The Most Impactful Reads of 2021

Is 50% a passing grade?

For 2021 I set a goal of 30 books. As illustrated so nicely above, I only made it halfway there. This continues a trend I started in 2020 where my goal was 50 books but I only read 25.

In 2022 I would like to read 24 books (2 per month), so obviously I should set my goal at 48! That settles it: my goal for 2022 is 48 books.

How did I miss my 2021 goal by a whopping 50%? Here are my 3 excuses:

  1. Pandemic Pandemonium. My employer was rolling out a vaccine mandate and I wanted to make good vaccine decisions for my family and I. I turned to Twitter, Reddit, and podcasts to try and see around the corner of vaccine science and policy. This online reading and research cut into my book reading time and I’ll admit I maybe went too far down the rabbit hole.
  2. The Republic, by Plato. My good friend Michael Harvey gifted me this classic for my 40th birthday. I got bogged down – in a good way – for 2.5 months. I have a lot of notes on this beauty that I will eventually share with you all.
  3. Bible study. My normal routine is to tear apart one chapter of the Bible with my morning coffee. Not included in my book total are the 17 books of the Bible, from Isaiah to Malachi, that I did a deep dive into. These 17 books total ~170k words, which is roughly the equivalent of the entire Lord of the Rings trilogy. Adding to that, my study of the Bible is a slow study where I research its curiosities in outside references such as commentaries, maps, and Hebrew word studies. The 170k word estimate doesn’t capture this extra supporting material.

Here are the most impactful books I read in 2021. I’ve included the original publishing date as well to show I continue to prioritize old books over new books. If you want to know more about my reading strategy I detailed it last year here.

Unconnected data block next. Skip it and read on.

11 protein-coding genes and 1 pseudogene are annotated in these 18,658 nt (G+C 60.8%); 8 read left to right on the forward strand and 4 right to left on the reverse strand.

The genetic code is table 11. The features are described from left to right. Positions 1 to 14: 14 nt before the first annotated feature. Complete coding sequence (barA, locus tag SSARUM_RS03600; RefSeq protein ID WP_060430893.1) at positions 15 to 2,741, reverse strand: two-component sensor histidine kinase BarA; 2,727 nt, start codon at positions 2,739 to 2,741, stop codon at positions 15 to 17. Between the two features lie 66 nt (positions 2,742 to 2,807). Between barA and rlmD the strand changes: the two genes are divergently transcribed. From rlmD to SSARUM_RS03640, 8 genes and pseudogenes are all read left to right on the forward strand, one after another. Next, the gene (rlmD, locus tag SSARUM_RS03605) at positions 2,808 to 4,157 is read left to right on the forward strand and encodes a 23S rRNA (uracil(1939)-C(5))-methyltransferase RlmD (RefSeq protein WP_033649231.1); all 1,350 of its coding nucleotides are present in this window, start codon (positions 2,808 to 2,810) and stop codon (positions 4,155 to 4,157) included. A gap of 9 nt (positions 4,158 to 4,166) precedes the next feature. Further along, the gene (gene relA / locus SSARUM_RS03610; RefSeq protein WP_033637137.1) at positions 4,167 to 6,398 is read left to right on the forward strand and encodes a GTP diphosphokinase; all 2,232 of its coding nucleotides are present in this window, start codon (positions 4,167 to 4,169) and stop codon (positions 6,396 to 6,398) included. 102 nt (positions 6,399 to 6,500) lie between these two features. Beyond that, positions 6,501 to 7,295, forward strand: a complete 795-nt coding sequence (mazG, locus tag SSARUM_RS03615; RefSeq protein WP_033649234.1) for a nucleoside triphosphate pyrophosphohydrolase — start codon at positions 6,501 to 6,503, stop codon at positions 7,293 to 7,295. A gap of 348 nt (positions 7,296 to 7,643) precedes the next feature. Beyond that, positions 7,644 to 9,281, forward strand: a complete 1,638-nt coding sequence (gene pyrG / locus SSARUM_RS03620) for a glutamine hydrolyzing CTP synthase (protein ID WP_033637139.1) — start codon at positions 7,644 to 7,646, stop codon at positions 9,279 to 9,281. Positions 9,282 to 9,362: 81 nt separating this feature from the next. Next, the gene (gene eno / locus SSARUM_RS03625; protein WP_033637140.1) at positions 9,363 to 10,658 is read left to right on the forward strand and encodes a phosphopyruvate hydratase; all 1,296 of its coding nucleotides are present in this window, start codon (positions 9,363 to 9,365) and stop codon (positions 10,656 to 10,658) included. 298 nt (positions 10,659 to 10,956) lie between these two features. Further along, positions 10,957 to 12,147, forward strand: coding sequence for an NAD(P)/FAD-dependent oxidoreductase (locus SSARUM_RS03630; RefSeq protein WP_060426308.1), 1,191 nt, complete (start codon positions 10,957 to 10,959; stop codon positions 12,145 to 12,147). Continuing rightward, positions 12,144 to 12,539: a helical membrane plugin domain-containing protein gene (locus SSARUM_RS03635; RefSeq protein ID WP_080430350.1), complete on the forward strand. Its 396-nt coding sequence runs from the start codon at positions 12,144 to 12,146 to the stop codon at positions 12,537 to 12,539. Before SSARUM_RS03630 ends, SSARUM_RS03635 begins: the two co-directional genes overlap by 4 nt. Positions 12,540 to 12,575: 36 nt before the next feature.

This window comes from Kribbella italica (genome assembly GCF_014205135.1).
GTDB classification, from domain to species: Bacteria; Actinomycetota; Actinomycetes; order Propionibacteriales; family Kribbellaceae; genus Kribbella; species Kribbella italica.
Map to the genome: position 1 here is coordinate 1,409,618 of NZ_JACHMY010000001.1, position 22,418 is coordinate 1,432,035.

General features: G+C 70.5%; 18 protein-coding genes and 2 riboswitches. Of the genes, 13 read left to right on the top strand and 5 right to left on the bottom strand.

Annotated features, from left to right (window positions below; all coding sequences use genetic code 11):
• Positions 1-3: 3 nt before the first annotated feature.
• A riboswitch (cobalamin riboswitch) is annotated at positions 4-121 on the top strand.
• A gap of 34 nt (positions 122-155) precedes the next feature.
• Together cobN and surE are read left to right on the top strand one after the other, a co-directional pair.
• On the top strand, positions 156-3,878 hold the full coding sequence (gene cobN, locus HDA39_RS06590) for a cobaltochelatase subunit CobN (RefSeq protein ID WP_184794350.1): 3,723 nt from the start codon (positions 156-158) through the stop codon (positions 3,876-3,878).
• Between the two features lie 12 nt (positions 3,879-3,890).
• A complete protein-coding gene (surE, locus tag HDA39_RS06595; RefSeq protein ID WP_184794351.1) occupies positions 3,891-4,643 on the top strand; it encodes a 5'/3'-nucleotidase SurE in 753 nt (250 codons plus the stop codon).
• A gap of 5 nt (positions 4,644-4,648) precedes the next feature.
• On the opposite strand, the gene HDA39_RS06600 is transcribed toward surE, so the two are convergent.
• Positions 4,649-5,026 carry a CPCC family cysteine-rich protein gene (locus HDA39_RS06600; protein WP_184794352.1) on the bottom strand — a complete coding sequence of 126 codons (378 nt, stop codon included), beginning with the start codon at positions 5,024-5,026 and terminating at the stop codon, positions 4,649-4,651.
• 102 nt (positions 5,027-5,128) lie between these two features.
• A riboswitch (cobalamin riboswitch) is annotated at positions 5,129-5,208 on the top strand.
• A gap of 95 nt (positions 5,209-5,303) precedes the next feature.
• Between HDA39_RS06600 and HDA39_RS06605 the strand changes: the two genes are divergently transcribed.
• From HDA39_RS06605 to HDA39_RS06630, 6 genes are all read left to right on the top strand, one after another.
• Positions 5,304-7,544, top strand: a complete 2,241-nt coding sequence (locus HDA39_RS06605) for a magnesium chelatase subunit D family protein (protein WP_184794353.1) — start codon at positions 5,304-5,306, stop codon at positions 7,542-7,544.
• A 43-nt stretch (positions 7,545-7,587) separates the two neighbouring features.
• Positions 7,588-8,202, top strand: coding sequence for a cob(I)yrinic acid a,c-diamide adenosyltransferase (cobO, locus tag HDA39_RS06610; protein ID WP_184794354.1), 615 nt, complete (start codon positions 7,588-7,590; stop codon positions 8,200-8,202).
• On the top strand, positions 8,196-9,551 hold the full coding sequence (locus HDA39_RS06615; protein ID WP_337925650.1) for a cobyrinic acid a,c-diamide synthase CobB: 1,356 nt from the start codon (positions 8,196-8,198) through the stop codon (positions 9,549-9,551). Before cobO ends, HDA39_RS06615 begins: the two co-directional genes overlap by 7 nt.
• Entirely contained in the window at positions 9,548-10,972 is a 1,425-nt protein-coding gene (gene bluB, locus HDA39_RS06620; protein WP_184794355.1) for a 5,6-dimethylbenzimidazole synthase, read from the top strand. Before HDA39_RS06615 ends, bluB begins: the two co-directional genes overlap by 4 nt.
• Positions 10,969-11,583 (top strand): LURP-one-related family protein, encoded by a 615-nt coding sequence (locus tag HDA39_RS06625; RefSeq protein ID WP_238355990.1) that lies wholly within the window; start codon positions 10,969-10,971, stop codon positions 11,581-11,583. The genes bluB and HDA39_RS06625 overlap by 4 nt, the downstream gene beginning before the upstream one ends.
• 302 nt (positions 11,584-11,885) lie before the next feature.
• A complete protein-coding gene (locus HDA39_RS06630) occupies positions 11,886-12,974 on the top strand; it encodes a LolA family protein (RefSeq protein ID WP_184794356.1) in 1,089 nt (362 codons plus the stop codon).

• Crime and Punishment by Fyodor Dostoyevsky. Philisophical fiction (1866), 430 pages – 5 stars. An old Russian novel that demonstrates how nihilism is a path to murder, and true love can redeem nihilistic murderers.
  • The Brothers Karamazov by Fyodor Dostoyevsky. Philisophical fiction (1880), 824 pages – 5 stars. Another old Russian novel that eloquently and convincingly explains the best arguments for atheism, and demonstrates the best arguments against it.
  • A Farewell to Arms by Ernest Hemmingway. WW1 setting (1929), 332 pages – 4.5 stars. Here are my book notes on this classic.
  • The Call of the Wild / White Fang / The Sea-Wolf / Klondike and Other Stories by Jack London (1893-1922), 1021 pages – 5 stars. These are vivid short stories set in the north, many about the gold rush, and they make for great reading before bed if you have trouble turning off the days problems. I found this book for a couple books at a local used book store!
  • Gates of Fire: An Epic Novel of the Battle of Thermopylae by Steven Pressfield. Historical fiction account of this ancient greek battle. Interestingly it is required reading at some military schools. (1998), 442 pages – 5 stars
  • A Man at Arms by Steven Pressfield. Fictional story about the Apostle Paul’s letter to the Corinthians in A.D 55 (2021), 336 pages – 4 stars




  • The Republic by Plato. 375 B.C, 416 pages, 4 stars. Widely acknowledged as the cornerstone of western philosophy and political theory. I have many notes I look forward to sharing soon.
  • The Bed of Procrustes: Philosophical and Practical Aphorisms by Nassim Taleb. 2016, 174 pages, 3 stars. From one of my favorite authors (Fooled by Randomness, The Black Swan, Antifragile, and Skin in the Game), a short book of proverbs that I would read 3 or 4 of per day.

Cheers to another year of transforming our minds with books! What have you read recently that I should add to my reading list?

If you aren’t already on Goodreads, please get in there and look me up! Goodreads have fun tools to set reading goals, track what you’ve read, see what friends are reading, and create lists of books to read.

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